As we made our way into Port Elizabeth the winds were blowing 20-25 knots and steering in the harbour was difficult. We needed to find a place to moor the boat, but everything was full. Someone saw us looking and radioed that we could tie up beside them. It was a fishing boat Pegasus, that was tied up against another boat, which was tied up against the dock.
We didn’t venture far into Port Elizabeth as everything we needed was close to the marina. The beer at the Yacht Club was a bit over priced (for South Africa), we found the Angling Club next store much nicer. We met a Dutch boat that was at the East London with us as well. The boys made some new friends at the angling club. Overall our stay was uneventful, we made the necessary repairs and planned the next leg of the journey.
We checked the winds/weather again and again … the weather looked best to start on Christmas day for the passage to Cape Town. We had Christmas Eve dinner at the fishing club and prepared for an early morning (4am) departure Christmas Day.
We had a 36 hour weather window to make it from East London to Port Elizabeth. It should be a 20 hour sail in good conditions.
We pulled up the anchor in East London around 9:30 am and started motoring towards the harbour entrance. Once outside the wind was very low. We expected this and had planned to motor for the first 1-2 hours until the winds picked up. Well, the winds never did really pick up. We motored throughout the night. In the morning the winds were still very low. I decided it was time to fine tune the auto-pilot as it was not setup properly. It took me about 20 minutes but after that the auto-pilot was running perfectly. The wind picked up a little and we unfurled the Genoa. By the time evening approached the wind had tied and it was back to motors. In the morning I woke up and assessed our timing. We weren’t going to make it to Port Elizabeth in time. So time to throttle up the engines. We motored making 10-12 kph now and were back on schedule.
As we entered the large bay where Port Elizabeth is we saw an island named “Bird Island” on the charts. We decided to stop and check it out. We lowered the anchor in 10 meters of water, but I was not comfortable with leaving the boat anchored in the conditions we were in. So the boys took the dinghy towards Bird Island. It wasn’t long before they turned back as there was no real place to land a small dinghy and the stench of bird poop was overwhelming. So we stowed the dinghy, pulled up the anchor and continued towards Port Elizabeth.
At this point there was no way we could reach the marina before dark. They had already told me that the marina was full, but I might be able to find a fishing boat to pull up beside. The prospect of searching the harbour in the dark for a place to moor the boat did not appeal to me. We decided to look for a place within the bay to anchor for the night. We found a small island (St Croix Island) and anchored on the leeward side of it in 20 meters of water. Then we noticed that there were thousands of small penguins covering the rock island. Very cool.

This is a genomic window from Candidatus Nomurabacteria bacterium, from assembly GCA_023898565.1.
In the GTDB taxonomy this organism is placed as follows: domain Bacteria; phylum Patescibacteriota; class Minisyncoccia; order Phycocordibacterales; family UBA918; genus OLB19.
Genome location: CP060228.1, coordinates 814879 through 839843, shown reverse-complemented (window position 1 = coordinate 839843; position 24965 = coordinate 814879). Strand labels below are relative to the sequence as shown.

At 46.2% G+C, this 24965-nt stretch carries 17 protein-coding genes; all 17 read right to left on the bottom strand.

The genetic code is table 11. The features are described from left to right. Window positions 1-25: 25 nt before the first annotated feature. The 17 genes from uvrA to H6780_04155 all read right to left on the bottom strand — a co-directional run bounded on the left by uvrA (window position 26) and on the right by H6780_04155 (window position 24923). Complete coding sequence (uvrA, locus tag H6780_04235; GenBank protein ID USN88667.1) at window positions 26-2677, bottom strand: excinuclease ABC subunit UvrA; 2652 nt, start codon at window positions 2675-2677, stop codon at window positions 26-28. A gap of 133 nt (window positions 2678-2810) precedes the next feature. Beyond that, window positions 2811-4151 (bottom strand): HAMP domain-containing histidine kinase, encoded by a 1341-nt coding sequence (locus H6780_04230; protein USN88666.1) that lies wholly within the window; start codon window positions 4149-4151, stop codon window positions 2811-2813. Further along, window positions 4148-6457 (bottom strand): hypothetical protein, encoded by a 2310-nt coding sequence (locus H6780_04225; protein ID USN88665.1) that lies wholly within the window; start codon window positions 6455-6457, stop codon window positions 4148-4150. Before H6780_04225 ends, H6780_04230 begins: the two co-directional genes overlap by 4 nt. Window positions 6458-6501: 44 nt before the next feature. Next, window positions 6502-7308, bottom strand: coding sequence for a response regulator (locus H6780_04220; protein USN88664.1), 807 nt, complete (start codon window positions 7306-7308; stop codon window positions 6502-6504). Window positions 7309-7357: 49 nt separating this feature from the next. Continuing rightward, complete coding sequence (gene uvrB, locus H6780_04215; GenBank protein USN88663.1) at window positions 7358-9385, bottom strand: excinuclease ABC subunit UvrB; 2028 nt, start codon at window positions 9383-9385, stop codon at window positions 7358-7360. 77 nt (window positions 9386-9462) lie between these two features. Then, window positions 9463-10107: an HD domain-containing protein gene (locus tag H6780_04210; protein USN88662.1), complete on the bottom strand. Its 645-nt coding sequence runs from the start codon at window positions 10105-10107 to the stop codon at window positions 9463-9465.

Today we are off to the marina to find new ropes for the main sail.
Our first trip departed Durban, South Africa on route to Cape Town, South Africa. I was a little slow turning on the tracking so we lost the first bit of the route.
We left pour mooring at Bluff Yacht Club at 5:45pm (16 Dec 2016). There was little to now wind the first night and we ended up turning the motors on low just so we were making progress.
On 17 Dec 2016 around 2pm the Up-haul snapped in 7 knots of wind and the main sail (2 reefs) came crashing down. It appears that there had been some chaffing and the weight of the sail caused it to snap. Will replace with a stronger rope in Port Elizabeth. We took a few minutes to assess our situation and decided to continue on with just the Genoa.
By the morning of 18 Dec 2016 the winds had picked up to 20-25 knots and we had reduced the Genoa. As the day went on the wind rose to 28-33 knots and we had the Genoa down to 2 meters. The boat was very stable and there was no concern. However, we were 40 km offshore and had to start making our way back towards the port which meant going 45 degrees to the waves (3 meters). We put the engines on low and that provided us with more stability and better direction.
As we entered into the port of East London we radioed for permission to enter a couple times of channel 9 and 16. There was no response. We later found out that they use channel 12. At any rate we continued in and found a place to anchor near the closed yacht club.
Today (20 Dec 2016) we will be departing East London for Port Elizabeth. It should be a 20 hour sail and we have a weather window of about 36 hours before the wind changes direction and storms move in. We will be using the engines if we need to hurry up, but it appears we have lots of time.